The height of absurdity from those who oppose National Standards was reached when it was announced that Mary Chamberlain, who has led this development so well after having contributed significantly to the development of the curriculum, was leaving the Ministry of Education in order to spend increased time in Auckland where she lives. This was seen as an ideal opportunity to stop the development, to pause in its implementation, to have a rethink and so on. Time to have a cup of tea!

Developments are never the work of one person and while the burden of leadership in them is a significant responsibility, a good development is not contingent on that one person. Ideas and principles will prevail, momentum will continue and life carries on.

I worry that once again in the Education system we will carry into an election year some of the old tired arguments and the opposition to National Standards has now become one of those. The real issues that we should be seen to have commitment to tackle are to do with achievement and the long tail of educational failure that in terms of the international community to which we aspire to belong, is as long as it gets.  The issue is the 20% who leave school before the legal school-leaving age and it is about those who stay in the system for little or no reward.

Real issues deserve attention and the irony here is that for once the issues we should be tackling head on are the very same issues governments (for the awareness is now bipartisan in New Zealand) would also care to address. We should be working with them to develop a strategy, a plan and a way forward. This would be much more productive than carping on about National Standards.

It is time to get over it and move on.

Published inEducation


  1. Edgar Wilson Edgar Wilson

    Thank you Stuart. For years, including time on a Primary BOT, I requested valid comparative data on how the children were progressing. Repeatedly I was told ‘we know best’ Having taught secondary for 28 years I question whether teachers, myslef included, do ‘know best’. The community, involving families, indivduals, employers seem to have a pretty firm grasp on ‘what is best’!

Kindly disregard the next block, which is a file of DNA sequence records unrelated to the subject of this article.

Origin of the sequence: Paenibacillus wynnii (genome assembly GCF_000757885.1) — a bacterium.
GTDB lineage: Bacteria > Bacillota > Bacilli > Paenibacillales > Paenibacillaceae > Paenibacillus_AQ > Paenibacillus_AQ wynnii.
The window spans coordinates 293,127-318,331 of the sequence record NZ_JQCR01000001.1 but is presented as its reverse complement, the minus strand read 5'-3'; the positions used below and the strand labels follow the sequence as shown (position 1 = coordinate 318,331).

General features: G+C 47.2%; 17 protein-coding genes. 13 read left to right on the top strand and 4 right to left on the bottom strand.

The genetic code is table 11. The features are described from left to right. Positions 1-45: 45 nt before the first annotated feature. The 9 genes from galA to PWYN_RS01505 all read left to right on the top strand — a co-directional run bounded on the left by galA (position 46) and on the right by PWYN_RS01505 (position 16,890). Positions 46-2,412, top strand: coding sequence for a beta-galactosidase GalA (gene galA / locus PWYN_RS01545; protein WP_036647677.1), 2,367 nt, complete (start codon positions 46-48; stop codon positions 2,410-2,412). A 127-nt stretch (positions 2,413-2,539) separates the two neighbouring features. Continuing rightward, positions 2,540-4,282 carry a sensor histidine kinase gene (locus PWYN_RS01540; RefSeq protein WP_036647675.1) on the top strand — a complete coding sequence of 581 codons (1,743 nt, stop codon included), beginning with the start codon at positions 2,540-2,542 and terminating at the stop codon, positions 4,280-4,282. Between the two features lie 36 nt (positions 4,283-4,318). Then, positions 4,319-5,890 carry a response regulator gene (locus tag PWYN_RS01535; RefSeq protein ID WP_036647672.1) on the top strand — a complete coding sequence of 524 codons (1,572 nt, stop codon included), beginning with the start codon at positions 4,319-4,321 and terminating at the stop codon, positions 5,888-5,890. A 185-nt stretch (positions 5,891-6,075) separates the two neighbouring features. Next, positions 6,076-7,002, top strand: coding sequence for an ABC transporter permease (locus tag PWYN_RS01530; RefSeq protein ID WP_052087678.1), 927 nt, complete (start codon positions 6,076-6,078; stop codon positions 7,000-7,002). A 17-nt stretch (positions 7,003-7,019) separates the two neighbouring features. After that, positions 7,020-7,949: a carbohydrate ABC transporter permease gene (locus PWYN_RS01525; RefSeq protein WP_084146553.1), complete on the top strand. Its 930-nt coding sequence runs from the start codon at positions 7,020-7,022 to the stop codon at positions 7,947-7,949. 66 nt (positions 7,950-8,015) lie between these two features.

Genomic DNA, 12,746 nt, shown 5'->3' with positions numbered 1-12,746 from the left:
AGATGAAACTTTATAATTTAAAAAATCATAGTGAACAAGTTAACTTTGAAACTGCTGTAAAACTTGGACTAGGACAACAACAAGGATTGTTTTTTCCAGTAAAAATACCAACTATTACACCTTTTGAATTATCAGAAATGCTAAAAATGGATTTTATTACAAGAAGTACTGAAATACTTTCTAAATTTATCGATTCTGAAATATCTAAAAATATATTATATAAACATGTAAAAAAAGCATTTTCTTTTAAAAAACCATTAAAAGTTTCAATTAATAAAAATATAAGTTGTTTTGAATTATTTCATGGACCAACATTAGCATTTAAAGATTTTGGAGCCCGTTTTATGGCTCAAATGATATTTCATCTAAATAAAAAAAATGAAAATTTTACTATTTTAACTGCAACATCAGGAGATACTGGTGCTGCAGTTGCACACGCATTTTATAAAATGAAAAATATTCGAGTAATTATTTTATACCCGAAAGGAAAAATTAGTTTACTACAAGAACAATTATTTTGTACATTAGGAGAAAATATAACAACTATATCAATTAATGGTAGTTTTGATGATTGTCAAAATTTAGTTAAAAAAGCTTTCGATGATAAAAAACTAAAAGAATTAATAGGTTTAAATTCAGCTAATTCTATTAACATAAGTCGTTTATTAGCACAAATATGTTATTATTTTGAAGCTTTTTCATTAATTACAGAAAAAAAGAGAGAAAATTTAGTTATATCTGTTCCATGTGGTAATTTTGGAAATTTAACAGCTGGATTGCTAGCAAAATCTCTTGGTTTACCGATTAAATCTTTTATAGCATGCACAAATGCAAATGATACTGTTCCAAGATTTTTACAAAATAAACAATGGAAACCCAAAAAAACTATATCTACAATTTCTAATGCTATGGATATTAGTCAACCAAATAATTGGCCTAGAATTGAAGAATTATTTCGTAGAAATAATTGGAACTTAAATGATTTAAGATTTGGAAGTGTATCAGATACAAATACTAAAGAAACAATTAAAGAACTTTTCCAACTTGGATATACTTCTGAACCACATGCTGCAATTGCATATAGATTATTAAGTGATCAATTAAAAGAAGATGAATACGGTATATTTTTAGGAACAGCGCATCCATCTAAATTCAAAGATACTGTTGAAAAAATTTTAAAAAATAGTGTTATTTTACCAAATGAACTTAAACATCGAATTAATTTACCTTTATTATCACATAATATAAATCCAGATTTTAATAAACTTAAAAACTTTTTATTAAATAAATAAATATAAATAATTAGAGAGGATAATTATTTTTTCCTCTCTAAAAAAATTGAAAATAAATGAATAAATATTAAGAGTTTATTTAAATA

The sooner the National Standards is implemented in a valid and useful way the sooner the large number of post secondary people with no or low literacy/numeracy skills can have positive intervention at an early time in thier lives.

    I very much appreciate your thinking and I hope the positives you are expressing become reality with the National Standards.

    All the best, Edgar

  2. Neil Robinson Neil Robinson

    Sadly, this article misses the point. As an experienced principal I can assure you that primary educators are not against change per se. I can’t think of a time when we have not been part of educational reform of some sort or another. This is business as usual. The main issue here is that the National Standards have not been researched and are not accurate and will therefore produce assessment data which is false. my dilemma is, should I use proven assessment methods and provide my parents with accurate information, or should I tell them things that I know are not true?
    I am a strong advocate for telling parents exactly how it is. Whilst there is definitely room for improvement in this area, National Standards will not solve this or any other issue.
    Incidentally, according to the latest OECD data, Australia’s position in the world has dropped since they introduced National Standards. Am I reading it incorrectly, or is New Zealand the best performing English speaking country in the OECD? Let’s us not copy a system which has failed.